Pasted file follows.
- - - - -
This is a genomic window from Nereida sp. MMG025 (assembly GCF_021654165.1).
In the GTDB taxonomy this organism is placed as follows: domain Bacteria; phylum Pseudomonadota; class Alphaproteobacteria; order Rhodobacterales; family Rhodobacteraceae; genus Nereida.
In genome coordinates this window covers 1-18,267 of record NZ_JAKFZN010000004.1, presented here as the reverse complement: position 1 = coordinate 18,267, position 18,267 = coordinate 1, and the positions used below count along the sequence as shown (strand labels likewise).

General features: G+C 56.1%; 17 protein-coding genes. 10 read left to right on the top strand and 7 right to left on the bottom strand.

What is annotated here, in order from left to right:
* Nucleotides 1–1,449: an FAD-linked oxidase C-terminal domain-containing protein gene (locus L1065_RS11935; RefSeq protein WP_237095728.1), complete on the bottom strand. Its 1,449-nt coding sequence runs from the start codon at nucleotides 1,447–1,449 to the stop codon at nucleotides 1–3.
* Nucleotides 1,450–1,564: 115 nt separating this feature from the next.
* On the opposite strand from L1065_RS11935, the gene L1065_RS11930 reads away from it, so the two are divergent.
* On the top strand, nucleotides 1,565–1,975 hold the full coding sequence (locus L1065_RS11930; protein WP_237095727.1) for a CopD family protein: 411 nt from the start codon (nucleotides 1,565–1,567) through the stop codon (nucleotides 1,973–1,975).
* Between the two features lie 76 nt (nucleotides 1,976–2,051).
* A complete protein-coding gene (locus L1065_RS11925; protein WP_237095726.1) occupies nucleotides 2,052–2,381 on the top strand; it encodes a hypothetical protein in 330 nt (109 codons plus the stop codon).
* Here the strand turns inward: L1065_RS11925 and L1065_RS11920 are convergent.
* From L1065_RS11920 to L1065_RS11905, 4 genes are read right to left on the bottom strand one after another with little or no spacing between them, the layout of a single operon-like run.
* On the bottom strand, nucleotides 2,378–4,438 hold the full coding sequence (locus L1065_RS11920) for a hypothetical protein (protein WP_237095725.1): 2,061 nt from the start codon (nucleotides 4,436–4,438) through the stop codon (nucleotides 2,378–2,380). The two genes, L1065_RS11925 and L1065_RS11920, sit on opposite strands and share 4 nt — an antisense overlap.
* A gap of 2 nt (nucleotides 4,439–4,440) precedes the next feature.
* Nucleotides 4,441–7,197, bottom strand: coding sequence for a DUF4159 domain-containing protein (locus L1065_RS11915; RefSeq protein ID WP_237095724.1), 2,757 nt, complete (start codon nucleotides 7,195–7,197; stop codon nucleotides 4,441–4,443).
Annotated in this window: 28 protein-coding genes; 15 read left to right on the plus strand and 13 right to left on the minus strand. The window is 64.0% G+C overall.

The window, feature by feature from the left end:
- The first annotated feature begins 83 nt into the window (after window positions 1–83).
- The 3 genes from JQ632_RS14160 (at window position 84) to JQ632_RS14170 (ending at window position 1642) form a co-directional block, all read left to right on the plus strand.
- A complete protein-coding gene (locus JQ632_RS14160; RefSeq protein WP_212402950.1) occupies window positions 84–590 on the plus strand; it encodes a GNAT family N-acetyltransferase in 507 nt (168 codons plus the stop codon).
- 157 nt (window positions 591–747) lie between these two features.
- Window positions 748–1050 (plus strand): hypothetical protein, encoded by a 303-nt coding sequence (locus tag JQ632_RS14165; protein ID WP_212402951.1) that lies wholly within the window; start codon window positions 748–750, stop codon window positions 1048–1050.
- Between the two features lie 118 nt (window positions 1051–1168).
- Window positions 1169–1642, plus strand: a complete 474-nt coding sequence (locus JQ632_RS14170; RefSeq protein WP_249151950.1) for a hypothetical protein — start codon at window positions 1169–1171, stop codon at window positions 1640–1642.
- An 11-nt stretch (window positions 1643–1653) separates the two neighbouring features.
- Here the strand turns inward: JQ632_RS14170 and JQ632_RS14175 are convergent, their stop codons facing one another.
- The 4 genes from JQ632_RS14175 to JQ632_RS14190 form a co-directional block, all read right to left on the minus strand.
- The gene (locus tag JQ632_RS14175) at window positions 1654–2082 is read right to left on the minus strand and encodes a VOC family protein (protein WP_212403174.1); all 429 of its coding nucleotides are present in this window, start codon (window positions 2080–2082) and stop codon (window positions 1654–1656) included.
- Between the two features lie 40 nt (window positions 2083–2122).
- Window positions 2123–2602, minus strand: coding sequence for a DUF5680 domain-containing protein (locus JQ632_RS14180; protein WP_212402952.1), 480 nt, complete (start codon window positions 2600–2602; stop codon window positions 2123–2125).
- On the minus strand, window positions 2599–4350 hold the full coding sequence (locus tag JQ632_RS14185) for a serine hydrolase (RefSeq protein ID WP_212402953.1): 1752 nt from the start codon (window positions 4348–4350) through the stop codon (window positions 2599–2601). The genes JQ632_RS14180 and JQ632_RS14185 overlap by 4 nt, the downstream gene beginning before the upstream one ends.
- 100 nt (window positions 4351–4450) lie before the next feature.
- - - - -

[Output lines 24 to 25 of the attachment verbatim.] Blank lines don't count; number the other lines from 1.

- Between the two features lie 118 nt (window positions 1051–1168).
- Window positions 1169–1642, plus strand: a complete 474-nt coding sequence (locus JQ632_RS14170; RefSeq protein WP_249151950.1) for a hypothetical protein — start codon at window positions 1169–1171, stop codon at window positions 1640–1642.